Father Rupnik’s Victims Say Diocese of Rome’s Statement ‘Ridicules’ Their Pain
The letter was signed by Fabrizia Raguso and other former sisters of the Loyola Community, a Slovenian community co-founded by Father Rupnik and Sister Ivanka Hosta.
Victims of Father Marko Rupnik’s alleged spiritual and sexual abuse on Tuesday expressed “bewilderment” with the Diocese of Rome’s recent statement praising the art and theology center founded by the former Jesuit artist, saying that it “ridicules victims’ pain” and shows little care for those seeking justice.
In an open letter published on Sept. 19, former members of the Slovenian religious community Father Rupnik is accused of abusing said they were “left speechless” by the diocese’s concluding report on its canonical investigation of the Aletti Center, an art and theology school in Rome where Rupnik lived and served as the director from 1995 to 2020.
The diocese described the Aletti Center — where Father Rupnik has been accused of engaging in sex acts with consecrated women — as currently having “a healthy community life … that is free of particular serious issues” and added that the investigation raised “doubts” about the procedures that led to Rupnik’s excommunication.
“This report …. which exonerates [Father] Rupnik of any responsibility, ridicules the pain of the victims, but also of the whole Church, mortally wounded by such blatant hubris,” the open letter said.
The letter was signed by Fabrizia Raguso and other former sisters of the Loyola Community, a Slovenian community co-founded by Father Rupnik and Sister Ivanka Hosta. The letter was posted to the website Italy Church Too, an online platform for victims of clerical abuse.
The women said that Pope Francis’ recent meeting with Maria Campatelli, the current director of the Aletti Center and a close collaborator of Rupnik, further caused them pain because the pope never responded to letters from members and former members of the Loyola Community.
“That meeting granted by the pope to Campatelli in such a friendly atmosphere was thrown in the faces of the victims (these and all victims of abuse); a meeting that the pope denied them,” the open letter said.
“The victims are left with a voiceless cry of new abuse,” it added.
Rupnik was dismissed by the Jesuits in June after having been accused of spiritual, psychological, and sexual abuse spanning more than three decades.
The Diocese of Rome announced on Sept. 18 that a canonical investigation into the Aletti Center conducted by Monsignor Giacomo Incitti, a professor of canon law at the Pontifical Urbaniana University in Rome, had concluded and cleared the community of having any serious problems.
Last year, a woman claimed in an interview with the Italian newspaper Domani that Rupnik had previously abused her in his room at the Aletti Center in Rome when she was a religious sister.
The statement released by the diocese said that the visitation was “able to ascertain that the members of the Aletti Center, although saddened by the accusations received and the ways in which they were handled, chose to maintain silence — despite the vehemence of the media — to guard their hearts and not claim some blamelessness with which to stand as judge of others.”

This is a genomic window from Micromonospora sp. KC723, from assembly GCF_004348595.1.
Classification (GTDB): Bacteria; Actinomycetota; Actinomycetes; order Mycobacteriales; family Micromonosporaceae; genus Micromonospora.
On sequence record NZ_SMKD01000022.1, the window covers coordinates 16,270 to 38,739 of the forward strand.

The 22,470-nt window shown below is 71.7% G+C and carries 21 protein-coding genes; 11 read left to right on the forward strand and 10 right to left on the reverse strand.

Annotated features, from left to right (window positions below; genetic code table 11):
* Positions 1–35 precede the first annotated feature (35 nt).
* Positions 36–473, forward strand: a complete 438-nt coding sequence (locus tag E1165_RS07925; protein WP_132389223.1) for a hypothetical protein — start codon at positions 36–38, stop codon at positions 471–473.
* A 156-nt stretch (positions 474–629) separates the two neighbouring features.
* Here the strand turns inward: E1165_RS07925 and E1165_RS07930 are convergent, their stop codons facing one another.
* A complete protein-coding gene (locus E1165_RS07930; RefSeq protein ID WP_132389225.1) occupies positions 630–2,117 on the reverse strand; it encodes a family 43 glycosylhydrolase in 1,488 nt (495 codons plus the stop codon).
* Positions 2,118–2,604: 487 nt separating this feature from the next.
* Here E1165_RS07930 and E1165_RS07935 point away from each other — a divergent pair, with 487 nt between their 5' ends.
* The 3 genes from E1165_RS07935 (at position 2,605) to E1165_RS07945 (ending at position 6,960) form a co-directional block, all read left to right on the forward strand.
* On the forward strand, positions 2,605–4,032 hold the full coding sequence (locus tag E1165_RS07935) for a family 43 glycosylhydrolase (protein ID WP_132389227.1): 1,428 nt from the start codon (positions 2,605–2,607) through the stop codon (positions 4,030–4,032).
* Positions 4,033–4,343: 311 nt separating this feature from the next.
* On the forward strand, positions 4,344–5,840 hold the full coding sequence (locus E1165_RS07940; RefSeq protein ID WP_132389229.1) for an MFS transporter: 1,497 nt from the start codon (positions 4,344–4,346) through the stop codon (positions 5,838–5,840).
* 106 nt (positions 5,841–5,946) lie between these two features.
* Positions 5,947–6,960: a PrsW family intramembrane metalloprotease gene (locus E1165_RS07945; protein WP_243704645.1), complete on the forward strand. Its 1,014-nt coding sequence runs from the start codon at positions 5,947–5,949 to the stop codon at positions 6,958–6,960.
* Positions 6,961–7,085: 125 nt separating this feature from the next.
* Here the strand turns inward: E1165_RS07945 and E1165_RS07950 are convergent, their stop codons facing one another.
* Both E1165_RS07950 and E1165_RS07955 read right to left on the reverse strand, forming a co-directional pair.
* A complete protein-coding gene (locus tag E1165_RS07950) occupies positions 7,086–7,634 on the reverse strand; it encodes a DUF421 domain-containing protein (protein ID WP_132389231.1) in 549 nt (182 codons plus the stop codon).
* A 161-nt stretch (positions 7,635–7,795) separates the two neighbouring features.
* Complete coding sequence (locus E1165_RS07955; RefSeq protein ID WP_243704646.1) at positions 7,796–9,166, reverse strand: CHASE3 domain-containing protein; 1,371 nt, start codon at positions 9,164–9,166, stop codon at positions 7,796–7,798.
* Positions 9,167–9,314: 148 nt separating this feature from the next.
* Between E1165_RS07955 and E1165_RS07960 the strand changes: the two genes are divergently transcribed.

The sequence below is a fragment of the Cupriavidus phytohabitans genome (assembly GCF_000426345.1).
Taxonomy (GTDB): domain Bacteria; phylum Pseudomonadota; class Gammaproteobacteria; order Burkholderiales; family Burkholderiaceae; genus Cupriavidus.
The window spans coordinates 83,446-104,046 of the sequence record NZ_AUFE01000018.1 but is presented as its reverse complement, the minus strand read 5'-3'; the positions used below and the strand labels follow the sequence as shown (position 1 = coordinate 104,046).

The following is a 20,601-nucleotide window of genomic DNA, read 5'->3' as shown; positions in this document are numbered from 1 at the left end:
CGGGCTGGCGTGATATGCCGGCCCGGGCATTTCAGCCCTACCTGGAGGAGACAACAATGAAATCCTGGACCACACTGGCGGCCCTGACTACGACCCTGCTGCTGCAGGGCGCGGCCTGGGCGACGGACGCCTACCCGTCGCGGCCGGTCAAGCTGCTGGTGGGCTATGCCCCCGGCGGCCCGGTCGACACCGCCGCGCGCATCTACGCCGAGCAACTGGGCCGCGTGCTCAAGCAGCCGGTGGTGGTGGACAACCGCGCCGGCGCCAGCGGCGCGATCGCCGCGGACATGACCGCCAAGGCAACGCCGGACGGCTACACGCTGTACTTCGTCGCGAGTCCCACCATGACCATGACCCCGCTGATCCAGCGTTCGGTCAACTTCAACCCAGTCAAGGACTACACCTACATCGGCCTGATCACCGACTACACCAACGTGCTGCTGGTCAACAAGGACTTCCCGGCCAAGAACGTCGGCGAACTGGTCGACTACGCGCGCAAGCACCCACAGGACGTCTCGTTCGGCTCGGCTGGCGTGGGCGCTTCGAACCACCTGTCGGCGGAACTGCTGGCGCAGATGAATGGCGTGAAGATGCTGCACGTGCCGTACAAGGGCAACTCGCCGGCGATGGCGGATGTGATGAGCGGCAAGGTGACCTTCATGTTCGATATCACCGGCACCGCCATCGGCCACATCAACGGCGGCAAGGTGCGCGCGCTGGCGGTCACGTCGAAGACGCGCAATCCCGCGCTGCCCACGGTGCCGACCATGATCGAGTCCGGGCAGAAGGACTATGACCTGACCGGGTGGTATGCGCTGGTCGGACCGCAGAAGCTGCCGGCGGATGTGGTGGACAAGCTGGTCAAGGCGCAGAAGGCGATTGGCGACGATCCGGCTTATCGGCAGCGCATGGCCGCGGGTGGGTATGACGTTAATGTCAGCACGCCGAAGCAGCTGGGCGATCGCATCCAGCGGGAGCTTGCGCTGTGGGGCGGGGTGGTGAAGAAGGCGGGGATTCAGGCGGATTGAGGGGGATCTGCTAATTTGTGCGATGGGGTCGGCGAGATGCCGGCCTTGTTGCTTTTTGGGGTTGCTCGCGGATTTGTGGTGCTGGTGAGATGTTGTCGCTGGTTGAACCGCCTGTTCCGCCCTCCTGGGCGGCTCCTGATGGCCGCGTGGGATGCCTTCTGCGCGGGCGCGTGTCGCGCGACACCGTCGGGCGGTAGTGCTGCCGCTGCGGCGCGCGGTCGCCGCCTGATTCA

It said that the investigation also had examined the main accusations against Rupnik and the procedures behind his excommunication.
Rupnik previously received an automatic, or “latae sententiae,” excommunication for hearing the confession and then attempting to grant absolution to a woman with whom he had sexual relations. The Jesuits’ internal investigation confirmed Father Rupnik’s excommunication in January 2020, which was lifted in May 2020 after Father Rupnik repented of the canonical crime.
According to the Diocese of Rome, the visitation identified “gravely irregular procedures” that “generated well-founded doubts about even the request for excommunication itself.”
In light of these “doubts,” Cardinal Angelo De Donatis, the vicar of the Diocese of Rome, submitted the report to Church authorities.
The announcement from the Rome Diocese came days after Pope Francis met with Campatelli, the director of the Aletti Center, who published a letter in June defending Rupnik against “a media campaign based on defamatory and unproven accusations” and claiming the Jesuits had withheld documents “which would demonstrate a truth different from that which was being published.”
In the letter posted to the Aletti Center website on June 17, two days after the public announcement of Rupnik’s expulsion from the Society of Jesus, Campatelli accused the Jesuit order of withholding information from the media, including documents “which would demonstrate a truth different from that which was being published.”
She said that Father Rupnik had in January requested to leave the Jesuits after losing trust in his superiors for favoring “a media campaign based on defamatory and unproven accusations (which exposed the person of Father Rupnik and the Aletti Center to forms of lynching).” She also said other Jesuits who are part of the Aletti Center had put in requests to leave the religious order.
The canonical visitation of the Aletti Center took place between Jan.16 and June 23, and included community meetings and interviews with members of the center.